Preparing new nappies

Prewashing new nappies is essential to remove oils and manufacturing residue. Without removing oils the nappy will be at its full absorbency, and in some cases it could actually repeal wetness.

Motherease Sandy’s. Top nappy is prewashed, Botton nappy still retains oils which give it a yellow colour.

Prewashing does not mean your inserts need to go into a nappy wash, they can go in with regular laundry (as long as the program and detergent is suitable). You also do not need to dry inserts in-between prewashes.

Ella’s House Bumhugger, hemp. Top nappy (unwashed) is more yellow due to the oils, and the surface is fluffier.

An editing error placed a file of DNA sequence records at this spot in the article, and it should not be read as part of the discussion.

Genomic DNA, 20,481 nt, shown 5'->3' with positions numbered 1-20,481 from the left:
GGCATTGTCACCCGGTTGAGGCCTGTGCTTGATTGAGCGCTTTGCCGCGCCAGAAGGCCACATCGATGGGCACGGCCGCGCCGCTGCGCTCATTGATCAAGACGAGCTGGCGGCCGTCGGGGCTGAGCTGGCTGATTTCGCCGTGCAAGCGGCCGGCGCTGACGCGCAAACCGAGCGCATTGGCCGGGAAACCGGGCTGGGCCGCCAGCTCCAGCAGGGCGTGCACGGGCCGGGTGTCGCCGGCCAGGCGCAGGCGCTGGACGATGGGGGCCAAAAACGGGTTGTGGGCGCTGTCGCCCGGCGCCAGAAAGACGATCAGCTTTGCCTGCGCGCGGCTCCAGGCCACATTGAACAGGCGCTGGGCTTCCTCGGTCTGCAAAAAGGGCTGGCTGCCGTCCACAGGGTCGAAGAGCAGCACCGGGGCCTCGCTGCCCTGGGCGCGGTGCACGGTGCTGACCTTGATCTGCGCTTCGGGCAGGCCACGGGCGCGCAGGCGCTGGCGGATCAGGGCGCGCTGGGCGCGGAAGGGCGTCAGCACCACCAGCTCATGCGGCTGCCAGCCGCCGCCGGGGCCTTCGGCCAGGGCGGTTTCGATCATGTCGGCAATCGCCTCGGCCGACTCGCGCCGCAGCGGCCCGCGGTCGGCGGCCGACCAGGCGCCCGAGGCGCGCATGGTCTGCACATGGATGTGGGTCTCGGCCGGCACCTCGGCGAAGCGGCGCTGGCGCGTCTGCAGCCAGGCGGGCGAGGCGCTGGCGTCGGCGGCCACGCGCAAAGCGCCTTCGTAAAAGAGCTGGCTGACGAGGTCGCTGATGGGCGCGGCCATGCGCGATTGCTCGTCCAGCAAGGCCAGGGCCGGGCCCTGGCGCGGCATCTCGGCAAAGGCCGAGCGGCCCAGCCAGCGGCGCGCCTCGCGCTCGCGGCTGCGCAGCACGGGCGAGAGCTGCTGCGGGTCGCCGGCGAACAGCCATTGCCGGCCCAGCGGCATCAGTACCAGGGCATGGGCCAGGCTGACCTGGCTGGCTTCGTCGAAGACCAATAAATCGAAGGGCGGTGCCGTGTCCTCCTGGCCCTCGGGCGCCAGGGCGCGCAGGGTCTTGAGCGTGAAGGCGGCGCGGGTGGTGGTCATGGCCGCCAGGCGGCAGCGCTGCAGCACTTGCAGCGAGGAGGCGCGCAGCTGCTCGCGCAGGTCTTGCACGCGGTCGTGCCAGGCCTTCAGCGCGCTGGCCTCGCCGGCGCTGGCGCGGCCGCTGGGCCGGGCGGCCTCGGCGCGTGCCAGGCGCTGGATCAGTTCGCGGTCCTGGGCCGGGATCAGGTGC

The fabric of your nappy will determine how many prewashes are required. If your nappy is a blend of fabrics, then err for the larger number.

  • Microfibre – one wash.
  • Bamboo – three-five washes.
  • Cotton – five-six washes.
  • Hemp – eight-ten washes.

However you can start to use your nappies before you have finished prewashing if you’d like, just add a booster or change more often. I would always recommend one prewash though to remove manufacturing residue, especially as this is going on your baby.

Designer Bums, bamboo:cotton. Left insert is unwashed and more yellow in colour due to the oils.

Soaking is often incorrectly mentioned as a method to reduce the number of prewashes required. Firstly you should never soak PUL or elastics as you risk causing damage. It is also ineffective. To remove oils you need water (rinses), detergent, and agitation. Placing nappies in a bowl is not going to achieve this. You may remove a small amount of oil, but this will just float on the surface of the water. Washing is far more effective.